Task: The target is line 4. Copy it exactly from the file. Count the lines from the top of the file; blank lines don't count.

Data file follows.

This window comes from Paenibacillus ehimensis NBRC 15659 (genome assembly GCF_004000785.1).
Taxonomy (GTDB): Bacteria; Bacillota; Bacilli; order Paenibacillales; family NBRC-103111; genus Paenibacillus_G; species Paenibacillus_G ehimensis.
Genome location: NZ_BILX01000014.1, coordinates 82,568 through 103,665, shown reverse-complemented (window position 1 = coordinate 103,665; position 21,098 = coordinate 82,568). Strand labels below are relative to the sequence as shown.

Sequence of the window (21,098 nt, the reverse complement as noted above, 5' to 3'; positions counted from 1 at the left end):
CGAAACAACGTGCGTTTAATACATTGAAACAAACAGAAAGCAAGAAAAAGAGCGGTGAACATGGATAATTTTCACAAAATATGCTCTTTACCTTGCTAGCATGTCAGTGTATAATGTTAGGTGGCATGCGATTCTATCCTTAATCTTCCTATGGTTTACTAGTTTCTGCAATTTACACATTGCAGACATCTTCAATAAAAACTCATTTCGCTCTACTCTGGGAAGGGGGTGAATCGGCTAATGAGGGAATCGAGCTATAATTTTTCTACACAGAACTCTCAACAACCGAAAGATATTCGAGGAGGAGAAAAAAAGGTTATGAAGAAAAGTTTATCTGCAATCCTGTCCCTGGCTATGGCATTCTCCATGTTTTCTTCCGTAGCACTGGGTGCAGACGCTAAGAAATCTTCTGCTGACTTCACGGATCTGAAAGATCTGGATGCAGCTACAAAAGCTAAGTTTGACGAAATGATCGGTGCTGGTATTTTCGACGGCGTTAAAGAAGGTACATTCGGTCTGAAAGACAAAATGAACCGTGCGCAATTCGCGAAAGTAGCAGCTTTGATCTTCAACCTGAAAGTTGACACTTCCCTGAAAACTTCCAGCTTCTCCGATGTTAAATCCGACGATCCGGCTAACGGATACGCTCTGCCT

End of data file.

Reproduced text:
Sequence of the window (21,098 nt, the reverse complement as noted above, 5' to 3'; positions counted from 1 at the left end):